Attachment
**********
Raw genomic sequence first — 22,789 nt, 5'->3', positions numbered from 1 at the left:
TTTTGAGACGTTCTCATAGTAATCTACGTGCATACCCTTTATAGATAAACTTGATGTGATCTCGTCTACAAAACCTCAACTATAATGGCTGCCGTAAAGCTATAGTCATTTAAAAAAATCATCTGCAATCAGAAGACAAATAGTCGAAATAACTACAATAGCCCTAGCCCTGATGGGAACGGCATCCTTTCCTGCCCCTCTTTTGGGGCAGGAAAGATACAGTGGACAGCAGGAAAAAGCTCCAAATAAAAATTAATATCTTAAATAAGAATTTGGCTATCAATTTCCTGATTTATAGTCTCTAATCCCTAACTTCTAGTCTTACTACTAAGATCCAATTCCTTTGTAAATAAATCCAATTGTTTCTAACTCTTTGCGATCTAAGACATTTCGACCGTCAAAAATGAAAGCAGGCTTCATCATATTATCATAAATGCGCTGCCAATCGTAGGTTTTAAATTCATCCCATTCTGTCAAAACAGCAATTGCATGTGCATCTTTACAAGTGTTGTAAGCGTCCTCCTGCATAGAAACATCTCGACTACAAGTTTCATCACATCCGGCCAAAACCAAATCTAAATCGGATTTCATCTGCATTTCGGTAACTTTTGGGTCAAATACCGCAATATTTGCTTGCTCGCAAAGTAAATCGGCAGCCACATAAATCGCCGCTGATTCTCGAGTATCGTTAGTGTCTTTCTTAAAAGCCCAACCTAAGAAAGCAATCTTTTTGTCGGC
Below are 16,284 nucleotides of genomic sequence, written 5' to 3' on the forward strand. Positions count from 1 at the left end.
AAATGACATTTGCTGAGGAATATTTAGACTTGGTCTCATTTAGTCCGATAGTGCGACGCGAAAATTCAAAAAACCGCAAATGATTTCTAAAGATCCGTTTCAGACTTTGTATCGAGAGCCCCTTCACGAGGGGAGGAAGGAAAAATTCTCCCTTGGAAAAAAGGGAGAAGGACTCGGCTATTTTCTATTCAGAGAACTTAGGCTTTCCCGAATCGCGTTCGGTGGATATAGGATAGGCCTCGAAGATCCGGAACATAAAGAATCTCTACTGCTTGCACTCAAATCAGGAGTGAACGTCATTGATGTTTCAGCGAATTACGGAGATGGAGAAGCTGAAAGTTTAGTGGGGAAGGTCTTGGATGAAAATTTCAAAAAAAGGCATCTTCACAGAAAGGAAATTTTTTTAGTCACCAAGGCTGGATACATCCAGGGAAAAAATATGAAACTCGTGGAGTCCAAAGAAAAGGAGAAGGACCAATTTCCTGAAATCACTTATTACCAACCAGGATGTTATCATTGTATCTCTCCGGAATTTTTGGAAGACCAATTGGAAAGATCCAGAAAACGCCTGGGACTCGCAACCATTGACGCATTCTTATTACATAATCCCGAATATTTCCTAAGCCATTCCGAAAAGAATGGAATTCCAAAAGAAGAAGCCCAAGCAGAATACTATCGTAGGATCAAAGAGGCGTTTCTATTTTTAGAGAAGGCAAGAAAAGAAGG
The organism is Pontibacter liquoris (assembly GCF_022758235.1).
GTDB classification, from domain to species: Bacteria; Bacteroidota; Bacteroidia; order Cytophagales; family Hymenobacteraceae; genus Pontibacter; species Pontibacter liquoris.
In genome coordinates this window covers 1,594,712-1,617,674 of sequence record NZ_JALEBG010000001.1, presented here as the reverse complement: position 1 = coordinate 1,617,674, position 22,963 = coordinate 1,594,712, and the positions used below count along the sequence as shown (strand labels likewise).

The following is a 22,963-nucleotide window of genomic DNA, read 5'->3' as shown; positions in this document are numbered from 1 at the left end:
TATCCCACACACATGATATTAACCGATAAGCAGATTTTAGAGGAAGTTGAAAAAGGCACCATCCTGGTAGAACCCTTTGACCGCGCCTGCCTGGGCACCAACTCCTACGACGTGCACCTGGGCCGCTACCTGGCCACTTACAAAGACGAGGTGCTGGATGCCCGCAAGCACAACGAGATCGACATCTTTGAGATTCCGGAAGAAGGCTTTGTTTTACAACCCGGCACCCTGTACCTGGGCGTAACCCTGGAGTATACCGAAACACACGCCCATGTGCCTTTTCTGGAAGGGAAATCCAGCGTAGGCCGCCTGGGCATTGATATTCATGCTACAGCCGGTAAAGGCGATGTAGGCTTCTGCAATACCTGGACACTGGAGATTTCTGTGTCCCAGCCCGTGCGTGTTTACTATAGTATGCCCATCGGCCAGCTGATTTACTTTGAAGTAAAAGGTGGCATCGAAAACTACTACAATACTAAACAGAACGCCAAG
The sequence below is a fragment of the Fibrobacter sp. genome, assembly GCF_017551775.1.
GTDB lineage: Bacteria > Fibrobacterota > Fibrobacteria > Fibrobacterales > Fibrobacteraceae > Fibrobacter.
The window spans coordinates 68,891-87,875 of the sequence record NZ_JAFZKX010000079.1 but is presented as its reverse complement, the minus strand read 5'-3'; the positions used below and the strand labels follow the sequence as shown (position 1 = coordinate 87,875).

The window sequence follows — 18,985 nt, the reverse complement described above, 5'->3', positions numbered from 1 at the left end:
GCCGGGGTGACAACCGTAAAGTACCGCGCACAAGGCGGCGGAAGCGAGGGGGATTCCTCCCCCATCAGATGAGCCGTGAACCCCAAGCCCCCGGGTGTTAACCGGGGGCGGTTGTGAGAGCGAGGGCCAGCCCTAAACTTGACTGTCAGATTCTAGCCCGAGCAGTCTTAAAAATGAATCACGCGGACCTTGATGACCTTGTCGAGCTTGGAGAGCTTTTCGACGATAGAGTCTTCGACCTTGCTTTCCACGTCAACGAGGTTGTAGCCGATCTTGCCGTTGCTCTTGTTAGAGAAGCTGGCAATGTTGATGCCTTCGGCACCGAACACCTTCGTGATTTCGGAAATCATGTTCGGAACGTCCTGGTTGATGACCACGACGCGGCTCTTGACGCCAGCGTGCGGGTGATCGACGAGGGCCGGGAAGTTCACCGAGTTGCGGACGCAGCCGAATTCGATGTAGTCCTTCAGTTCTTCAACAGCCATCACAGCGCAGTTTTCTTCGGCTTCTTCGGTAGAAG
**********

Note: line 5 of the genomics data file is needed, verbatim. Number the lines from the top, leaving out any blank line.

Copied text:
The organism is Pontibacter liquoris (assembly GCF_022758235.1).